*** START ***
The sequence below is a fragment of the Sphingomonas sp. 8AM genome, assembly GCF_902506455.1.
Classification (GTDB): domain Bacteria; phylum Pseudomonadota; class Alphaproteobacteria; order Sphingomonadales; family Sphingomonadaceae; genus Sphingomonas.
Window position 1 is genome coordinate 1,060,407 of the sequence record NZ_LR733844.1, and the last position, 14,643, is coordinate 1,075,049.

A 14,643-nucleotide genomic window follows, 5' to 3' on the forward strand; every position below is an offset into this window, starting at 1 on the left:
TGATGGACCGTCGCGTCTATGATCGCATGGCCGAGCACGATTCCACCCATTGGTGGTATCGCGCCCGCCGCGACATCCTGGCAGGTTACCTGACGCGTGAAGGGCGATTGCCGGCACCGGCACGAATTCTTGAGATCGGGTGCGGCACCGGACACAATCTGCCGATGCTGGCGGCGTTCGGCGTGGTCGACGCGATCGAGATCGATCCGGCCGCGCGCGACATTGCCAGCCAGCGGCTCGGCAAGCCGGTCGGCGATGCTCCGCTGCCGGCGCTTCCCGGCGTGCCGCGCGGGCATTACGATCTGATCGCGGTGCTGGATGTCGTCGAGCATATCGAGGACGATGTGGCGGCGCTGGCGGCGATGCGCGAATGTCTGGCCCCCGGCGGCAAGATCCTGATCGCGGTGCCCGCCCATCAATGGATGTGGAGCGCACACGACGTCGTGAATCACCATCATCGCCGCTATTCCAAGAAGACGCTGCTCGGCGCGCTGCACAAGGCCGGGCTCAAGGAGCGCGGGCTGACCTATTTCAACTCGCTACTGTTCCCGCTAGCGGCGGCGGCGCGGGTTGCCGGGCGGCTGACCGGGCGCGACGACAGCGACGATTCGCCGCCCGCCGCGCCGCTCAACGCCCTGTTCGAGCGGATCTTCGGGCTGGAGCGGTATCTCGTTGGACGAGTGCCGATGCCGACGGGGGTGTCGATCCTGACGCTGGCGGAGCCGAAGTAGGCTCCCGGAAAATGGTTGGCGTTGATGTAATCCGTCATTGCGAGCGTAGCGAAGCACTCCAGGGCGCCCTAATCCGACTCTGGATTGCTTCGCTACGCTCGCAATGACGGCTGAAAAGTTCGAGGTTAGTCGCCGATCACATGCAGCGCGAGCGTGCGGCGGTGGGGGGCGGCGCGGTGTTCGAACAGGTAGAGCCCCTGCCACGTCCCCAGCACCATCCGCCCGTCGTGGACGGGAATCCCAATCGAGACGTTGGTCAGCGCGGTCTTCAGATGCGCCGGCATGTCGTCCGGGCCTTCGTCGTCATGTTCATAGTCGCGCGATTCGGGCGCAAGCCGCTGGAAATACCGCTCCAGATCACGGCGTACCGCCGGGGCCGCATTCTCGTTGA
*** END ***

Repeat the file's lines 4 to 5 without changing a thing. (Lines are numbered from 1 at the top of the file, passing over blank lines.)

A 14,643-nucleotide genomic window follows, 5' to 3' on the forward strand; every position below is an offset into this window, starting at 1 on the left:
TGATGGACCGTCGCGTCTATGATCGCATGGCCGAGCACGATTCCACCCATTGGTGGTATCGCGCCCGCCGCGACATCCTGGCAGGTTACCTGACGCGTGAAGGGCGATTGCCGGCACCGGCACGAATTCTTGAGATCGGGTGCGGCACCGGACACAATCTGCCGATGCTGGCGGCGTTCGGCGTGGTCGACGCGATCGAGATCGATCCGGCCGCGCGCGACATTGCCAGCCAGCGGCTCGGCAAGCCGGTCGGCGATGCTCCGCTGCCGGCGCTTCCCGGCGTGCCGCGCGGGCATTACGATCTGATCGCGGTGCTGGATGTCGTCGAGCATATCGAGGACGATGTGGCGGCGCTGGCGGCGATGCGCGAATGTCTGGCCCCCGGCGGCAAGATCCTGATCGCGGTGCCCGCCCATCAATGGATGTGGAGCGCACACGACGTCGTGAATCACCATCATCGCCGCTATTCCAAGAAGACGCTGCTCGGCGCGCTGCACAAGGCCGGGCTCAAGGAGCGCGGGCTGACCTATTTCAACTCGCTACTGTTCCCGCTAGCGGCGGCGGCGCGGGTTGCCGGGCGGCTGACCGGGCGCGACGACAGCGACGATTCGCCGCCCGCCGCGCCGCTCAACGCCCTGTTCGAGCGGATCTTCGGGCTGGAGCGGTATCTCGTTGGACGAGTGCCGATGCCGACGGGGGTGTCGATCCTGACGCTGGCGGAGCCGAAGTAGGCTCCCGGAAAATGGTTGGCGTTGATGTAATCCGTCATTGCGAGCGTAGCGAAGCACTCCAGGGCGCCCTAATCCGACTCTGGATTGCTTCGCTACGCTCGCAATGACGGCTGAAAAGTTCGAGGTTAGTCGCCGATCACATGCAGCGCGAGCGTGCGGCGGTGGGGGGCGGCGCGGTGTTCGAACAGGTAGAGCCCCTGCCACGTCCCCAGCACCATCCGCCCGTCGTGGACGGGAATCCCAATCGAGACGTTGGTCAGCGCGGTCTTCAGATGCGCCGGCATGTCGTCCGGGCCTTCGTCGTCATGTTCATAGTCGCGCGATTCGGGCGCAAGCCGCTGGAAATACCGCTCCAGATCACGGCGTACCGCCGGGGCCGCATTCTCGTTGA